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Dodsworth in Tokyo (Dodsworth)by Tim Egan
Synopses & Reviews
With trips to New York, Paris, London, and Rome under their belts, Dodsworth and the duck head for Japan: and#8220;The plane glided over Mount Fuji. Tokyo sparkled in the distance. Dodsworth was a little nervous.and#8221; Dodsworth has good reason to be nervousand#8212;the duck bumps into a rickshaw, falls into a koi pond (he canand#8217;t swim), and knocks over a tray of wagashi! Readers will love the slapstick humor and the odd-couple friendship between Dodsworth and the duck. Four engaging chapters of short sentences, clean design, and gem-like little paintings of the Land of the Rising Sun make it easy for early readers to enjoy the journey.
Dodsworth and his outlandish duck pal check out Rome in the fourth stop in the Dodsworth series, where Tim Egan's sharp wit and playful illustrations make this a trip to remember. Ciao!
Dodsworth and his misbehaving duck paland#160;visitand#160;Tokyo on theand#160;fifth stop in the Dodsworth series, where Tim Egan's sharp wit and playful illustrations make this a trip to remember. Will duck ever learn to mind his manners? Or will Dodsworth have to say sayonara to the duck before the trip is through?
Farmer Fred never smiled much. and#147;Farminand#8217; is serious business,and#8221; heand#8217;d say. and#147;Nothinand#8217; funny about corn.and#8221; And so life on his farm was pretty serious. None of the animals laughed or even smiled. But everyone has to laugh sometimes, including Farmer Fed. The animals try everything to get him to smile: dancing by the light of the moon in Farmer Fredand#8217;s clothes, singing chickens, sheep disguised in sunglasses and mustaches. Nothing works and finally the animals decide to leave Serious Farm in search of a more cheerful place to chuckle and graze. Will the animals find a livelier home, and will Farmer Fred ever lighten up?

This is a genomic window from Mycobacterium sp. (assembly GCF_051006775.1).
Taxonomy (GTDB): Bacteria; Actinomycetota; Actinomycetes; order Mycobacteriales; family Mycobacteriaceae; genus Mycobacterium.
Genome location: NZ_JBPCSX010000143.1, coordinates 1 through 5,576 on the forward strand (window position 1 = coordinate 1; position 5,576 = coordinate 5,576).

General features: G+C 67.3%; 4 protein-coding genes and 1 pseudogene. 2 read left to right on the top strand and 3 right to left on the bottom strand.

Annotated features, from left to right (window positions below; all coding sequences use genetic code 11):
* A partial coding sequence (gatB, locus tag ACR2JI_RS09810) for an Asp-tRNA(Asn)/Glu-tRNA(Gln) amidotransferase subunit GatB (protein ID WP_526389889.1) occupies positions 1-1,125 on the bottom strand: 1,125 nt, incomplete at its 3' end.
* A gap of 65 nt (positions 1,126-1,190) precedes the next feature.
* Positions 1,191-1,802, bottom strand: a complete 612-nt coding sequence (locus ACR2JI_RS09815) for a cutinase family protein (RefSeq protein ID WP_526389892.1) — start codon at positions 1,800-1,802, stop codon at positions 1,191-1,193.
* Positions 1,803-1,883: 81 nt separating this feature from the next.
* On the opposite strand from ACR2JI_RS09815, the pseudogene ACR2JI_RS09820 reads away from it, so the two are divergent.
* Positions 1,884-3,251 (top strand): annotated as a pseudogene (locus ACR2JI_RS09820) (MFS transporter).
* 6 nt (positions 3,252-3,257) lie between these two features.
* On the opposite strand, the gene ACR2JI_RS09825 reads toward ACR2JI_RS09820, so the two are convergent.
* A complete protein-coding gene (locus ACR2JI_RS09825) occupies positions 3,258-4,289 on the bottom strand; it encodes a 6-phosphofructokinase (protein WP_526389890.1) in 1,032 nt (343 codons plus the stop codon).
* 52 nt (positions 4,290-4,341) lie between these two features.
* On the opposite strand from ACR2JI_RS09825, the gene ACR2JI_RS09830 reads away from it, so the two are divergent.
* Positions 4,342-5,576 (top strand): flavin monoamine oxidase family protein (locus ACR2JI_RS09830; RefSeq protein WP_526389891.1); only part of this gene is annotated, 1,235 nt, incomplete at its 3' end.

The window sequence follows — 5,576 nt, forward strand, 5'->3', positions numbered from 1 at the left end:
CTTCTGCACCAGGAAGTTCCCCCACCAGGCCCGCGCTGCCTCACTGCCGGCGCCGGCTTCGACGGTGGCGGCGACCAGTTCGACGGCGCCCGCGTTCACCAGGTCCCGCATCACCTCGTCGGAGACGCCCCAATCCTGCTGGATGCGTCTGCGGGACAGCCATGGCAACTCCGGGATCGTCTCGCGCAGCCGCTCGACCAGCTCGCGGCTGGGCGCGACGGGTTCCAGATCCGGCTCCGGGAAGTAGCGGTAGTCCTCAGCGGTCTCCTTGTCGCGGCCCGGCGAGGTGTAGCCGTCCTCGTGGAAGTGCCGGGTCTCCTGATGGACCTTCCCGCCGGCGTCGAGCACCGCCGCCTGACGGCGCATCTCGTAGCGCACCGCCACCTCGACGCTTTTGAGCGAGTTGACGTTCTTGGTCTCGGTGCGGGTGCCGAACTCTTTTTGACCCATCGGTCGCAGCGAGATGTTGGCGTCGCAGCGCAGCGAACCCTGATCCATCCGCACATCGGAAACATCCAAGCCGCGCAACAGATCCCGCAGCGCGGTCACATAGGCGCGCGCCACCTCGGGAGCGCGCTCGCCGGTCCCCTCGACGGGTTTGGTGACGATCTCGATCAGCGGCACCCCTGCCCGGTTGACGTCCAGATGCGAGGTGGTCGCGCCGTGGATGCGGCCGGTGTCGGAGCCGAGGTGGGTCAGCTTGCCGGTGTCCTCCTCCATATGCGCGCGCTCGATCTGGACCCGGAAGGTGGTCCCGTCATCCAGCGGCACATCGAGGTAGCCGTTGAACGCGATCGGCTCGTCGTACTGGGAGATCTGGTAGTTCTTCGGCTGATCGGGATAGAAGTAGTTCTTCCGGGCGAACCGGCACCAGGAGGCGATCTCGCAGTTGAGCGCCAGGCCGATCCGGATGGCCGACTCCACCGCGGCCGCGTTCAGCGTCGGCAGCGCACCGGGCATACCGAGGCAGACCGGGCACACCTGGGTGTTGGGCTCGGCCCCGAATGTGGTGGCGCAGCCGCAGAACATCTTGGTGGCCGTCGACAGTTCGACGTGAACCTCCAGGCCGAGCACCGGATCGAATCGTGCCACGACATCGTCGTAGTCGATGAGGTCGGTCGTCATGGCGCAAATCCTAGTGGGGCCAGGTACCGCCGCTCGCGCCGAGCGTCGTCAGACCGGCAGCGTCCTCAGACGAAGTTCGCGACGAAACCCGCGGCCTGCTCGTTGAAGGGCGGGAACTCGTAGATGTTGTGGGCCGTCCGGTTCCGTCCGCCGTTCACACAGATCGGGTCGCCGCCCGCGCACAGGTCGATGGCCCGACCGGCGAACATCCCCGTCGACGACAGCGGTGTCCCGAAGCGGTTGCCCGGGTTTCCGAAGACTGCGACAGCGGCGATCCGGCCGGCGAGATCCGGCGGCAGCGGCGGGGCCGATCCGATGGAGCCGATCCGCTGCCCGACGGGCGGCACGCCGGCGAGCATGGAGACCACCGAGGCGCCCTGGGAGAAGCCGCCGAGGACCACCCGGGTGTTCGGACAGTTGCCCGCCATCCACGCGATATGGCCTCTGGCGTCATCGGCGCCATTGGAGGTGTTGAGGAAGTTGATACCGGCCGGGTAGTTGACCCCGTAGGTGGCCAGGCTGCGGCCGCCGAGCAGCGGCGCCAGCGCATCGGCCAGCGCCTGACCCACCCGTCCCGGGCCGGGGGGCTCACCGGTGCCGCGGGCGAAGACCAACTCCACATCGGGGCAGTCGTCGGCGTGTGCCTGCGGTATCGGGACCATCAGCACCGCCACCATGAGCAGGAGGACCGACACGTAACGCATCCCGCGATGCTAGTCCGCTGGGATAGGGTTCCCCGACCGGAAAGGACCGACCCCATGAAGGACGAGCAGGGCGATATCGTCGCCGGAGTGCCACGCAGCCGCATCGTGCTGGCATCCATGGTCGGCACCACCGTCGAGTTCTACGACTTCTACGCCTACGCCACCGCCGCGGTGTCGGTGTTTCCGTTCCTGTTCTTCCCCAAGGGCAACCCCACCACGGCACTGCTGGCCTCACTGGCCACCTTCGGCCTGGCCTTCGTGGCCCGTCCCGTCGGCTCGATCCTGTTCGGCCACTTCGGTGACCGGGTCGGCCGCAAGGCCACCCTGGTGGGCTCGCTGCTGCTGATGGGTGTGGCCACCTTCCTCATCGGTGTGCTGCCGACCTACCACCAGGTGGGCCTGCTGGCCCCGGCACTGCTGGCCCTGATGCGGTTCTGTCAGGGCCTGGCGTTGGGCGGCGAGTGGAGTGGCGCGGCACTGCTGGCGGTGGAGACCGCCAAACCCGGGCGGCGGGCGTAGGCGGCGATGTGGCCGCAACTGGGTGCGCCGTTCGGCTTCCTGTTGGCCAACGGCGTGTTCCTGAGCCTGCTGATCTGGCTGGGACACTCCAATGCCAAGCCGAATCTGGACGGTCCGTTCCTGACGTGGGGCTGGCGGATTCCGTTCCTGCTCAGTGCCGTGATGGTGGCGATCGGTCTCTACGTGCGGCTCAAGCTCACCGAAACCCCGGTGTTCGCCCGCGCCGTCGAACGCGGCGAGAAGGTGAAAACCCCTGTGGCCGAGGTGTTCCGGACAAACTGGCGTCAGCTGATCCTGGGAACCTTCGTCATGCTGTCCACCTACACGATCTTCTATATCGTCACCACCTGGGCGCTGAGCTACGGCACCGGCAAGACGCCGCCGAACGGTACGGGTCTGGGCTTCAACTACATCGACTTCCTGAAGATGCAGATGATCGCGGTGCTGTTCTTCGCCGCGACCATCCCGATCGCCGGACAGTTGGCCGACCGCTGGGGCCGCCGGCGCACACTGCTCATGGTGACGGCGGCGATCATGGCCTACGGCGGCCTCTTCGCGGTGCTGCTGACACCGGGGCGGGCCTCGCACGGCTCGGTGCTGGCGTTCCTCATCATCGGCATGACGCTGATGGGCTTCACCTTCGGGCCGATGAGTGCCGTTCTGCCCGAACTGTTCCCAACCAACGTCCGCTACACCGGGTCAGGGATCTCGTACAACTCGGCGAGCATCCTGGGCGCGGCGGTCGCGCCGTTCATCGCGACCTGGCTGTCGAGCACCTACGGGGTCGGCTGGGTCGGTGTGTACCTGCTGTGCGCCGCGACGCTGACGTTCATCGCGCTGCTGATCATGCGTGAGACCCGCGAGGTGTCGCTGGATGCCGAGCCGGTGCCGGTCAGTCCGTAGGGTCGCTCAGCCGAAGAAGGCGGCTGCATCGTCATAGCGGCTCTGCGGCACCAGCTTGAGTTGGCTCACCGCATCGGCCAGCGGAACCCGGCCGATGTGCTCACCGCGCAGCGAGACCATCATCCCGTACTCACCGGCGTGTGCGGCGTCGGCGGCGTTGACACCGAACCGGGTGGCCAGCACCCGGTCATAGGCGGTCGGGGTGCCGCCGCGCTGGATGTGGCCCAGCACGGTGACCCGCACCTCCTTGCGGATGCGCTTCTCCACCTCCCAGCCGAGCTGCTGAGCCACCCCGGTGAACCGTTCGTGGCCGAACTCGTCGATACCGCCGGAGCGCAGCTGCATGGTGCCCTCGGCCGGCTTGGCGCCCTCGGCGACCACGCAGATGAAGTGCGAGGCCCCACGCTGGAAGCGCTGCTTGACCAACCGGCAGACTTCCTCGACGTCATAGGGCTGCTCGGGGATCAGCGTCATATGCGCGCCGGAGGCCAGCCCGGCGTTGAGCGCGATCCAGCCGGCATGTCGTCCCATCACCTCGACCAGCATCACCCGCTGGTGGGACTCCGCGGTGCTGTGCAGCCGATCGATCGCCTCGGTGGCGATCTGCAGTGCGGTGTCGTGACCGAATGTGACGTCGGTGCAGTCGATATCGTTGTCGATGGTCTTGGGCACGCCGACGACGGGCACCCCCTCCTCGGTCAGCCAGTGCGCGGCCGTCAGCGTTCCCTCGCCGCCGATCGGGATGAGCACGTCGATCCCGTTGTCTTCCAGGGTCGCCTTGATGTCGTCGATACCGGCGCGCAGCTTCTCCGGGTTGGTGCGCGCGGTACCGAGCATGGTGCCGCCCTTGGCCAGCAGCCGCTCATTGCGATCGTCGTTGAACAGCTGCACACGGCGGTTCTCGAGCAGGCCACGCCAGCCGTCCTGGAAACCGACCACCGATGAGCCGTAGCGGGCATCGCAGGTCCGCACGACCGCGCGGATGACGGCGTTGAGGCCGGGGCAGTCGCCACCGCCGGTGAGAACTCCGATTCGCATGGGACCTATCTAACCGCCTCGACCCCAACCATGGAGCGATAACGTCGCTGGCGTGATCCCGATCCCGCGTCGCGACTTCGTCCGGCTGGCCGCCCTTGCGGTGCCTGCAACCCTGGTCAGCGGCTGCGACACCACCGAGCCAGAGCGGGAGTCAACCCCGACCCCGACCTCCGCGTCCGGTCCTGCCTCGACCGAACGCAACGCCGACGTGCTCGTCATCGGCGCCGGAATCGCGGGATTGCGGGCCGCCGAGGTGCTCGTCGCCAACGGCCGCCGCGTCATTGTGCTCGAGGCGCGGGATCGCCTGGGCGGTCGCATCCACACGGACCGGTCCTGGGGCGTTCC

Dodsworth and his (crazy) friend the duck have just arrived in Paris. It is their first time in the City of Lights, and they are ready for some adventures magnifique! Right away they see mimes, painters, and people wearing berets. They climb the Eiffel Tower, and the duck even finds some bent-over guy who rings bells for a living. It looks like it is going to turn out to be a great vacation in Paris . . . but trouble is never far from a misbehaving duck!
Dodsworth wanted adventure. He wanted to see the world. He especially wanted to visit New York City. What he didnand#8217;t want was to be joined by a duck. A crazy duck. A duck that misbehaves. Young readers will laugh out loud at the duckand#8217;s silly antics as Dodsworth has the unexpected adventure of his life in the Big Apple . . . and beyond.
and#147;Try to do as little as possible.and#8221; This was Dodsworthand#8217;s motto. One morning, on his daily trip to the junkyard, he discovers a pink refrigerator.
Thereand#8217;s not much to say about a pink refrigerator, except this one had a note on it. The note said, and#147;Paint pictures.and#8221; And so Dodsworth did.
The next day, a new note appeared on the pink refrigerator. And the day after that, and the day after that.
Dodsworth liked doing as little as possible. But the pink refrigerator had big plans for him . . .
Dodsworth and his duck have just arrived
in London via hot air balloon.
There is so much to see!
But a crowded bus stop leads to a hilarious case of
mistaken identity and . . . a lost duck.
Time to call in Scotland Yard?
Iris is sure that life in her new home will be just awful. There is nothing to do and no one to play with in the country. Iris will never be happy there. Then Grandpa suggests a walk. Down the road and around the bend, they discover a huge green tree, a secret hideaway--and a boy named Walter. Maybe life far from the city won't be so lonely after all.
About the Author
Tim Egan is the author and illustrator of several offbeat and humorous tales for children. He is consistently recognized for his individuality and delightful illustrations. Born in New Jersey, Tim moved to California to attend the Art Center College of Design in Pasadena, California. He still lives in southern California with his wife, Ann, and their two sons. To learn more about Tim Egan, visit his Web site at www.timegan.com. For a complete list of books by Tim Egan, visit www.houghton mifflinbooks.com.
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